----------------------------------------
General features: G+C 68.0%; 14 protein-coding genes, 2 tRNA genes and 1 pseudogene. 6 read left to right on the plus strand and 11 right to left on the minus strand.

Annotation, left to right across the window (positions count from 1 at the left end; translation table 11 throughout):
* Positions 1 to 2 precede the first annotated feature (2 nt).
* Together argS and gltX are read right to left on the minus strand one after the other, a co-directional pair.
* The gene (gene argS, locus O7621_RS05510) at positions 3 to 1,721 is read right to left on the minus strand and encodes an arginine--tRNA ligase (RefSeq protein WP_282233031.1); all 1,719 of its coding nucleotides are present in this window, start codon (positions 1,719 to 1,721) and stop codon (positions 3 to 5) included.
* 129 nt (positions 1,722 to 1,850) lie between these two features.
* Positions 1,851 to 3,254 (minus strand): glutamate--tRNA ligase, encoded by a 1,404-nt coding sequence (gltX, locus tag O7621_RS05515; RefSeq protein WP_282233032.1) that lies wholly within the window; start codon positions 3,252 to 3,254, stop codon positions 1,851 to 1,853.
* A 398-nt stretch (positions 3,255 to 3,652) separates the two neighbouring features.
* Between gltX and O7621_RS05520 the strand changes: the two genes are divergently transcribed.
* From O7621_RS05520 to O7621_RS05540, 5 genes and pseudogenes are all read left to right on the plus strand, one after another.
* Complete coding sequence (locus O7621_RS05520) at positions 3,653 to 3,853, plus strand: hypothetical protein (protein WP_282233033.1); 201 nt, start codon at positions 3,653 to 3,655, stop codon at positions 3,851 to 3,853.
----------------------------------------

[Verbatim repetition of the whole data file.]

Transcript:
General features: G+C 68.0%; 14 protein-coding genes, 2 tRNA genes and 1 pseudogene. 6 read left to right on the plus strand and 11 right to left on the minus strand.

Annotation, left to right across the window (positions count from 1 at the left end; translation table 11 throughout):
* Positions 1 to 2 precede the first annotated feature (2 nt).
* Together argS and gltX are read right to left on the minus strand one after the other, a co-directional pair.
* The gene (gene argS, locus O7621_RS05510) at positions 3 to 1,721 is read right to left on the minus strand and encodes an arginine--tRNA ligase (RefSeq protein WP_282233031.1); all 1,719 of its coding nucleotides are present in this window, start codon (positions 1,719 to 1,721) and stop codon (positions 3 to 5) included.
* 129 nt (positions 1,722 to 1,850) lie between these two features.
* Positions 1,851 to 3,254 (minus strand): glutamate--tRNA ligase, encoded by a 1,404-nt coding sequence (gltX, locus tag O7621_RS05515; RefSeq protein WP_282233032.1) that lies wholly within the window; start codon positions 3,252 to 3,254, stop codon positions 1,851 to 1,853.
* A 398-nt stretch (positions 3,255 to 3,652) separates the two neighbouring features.
* Between gltX and O7621_RS05520 the strand changes: the two genes are divergently transcribed.
* From O7621_RS05520 to O7621_RS05540, 5 genes and pseudogenes are all read left to right on the plus strand, one after another.
* Complete coding sequence (locus O7621_RS05520) at positions 3,653 to 3,853, plus strand: hypothetical protein (protein WP_282233033.1); 201 nt, start codon at positions 3,653 to 3,655, stop codon at positions 3,851 to 3,853.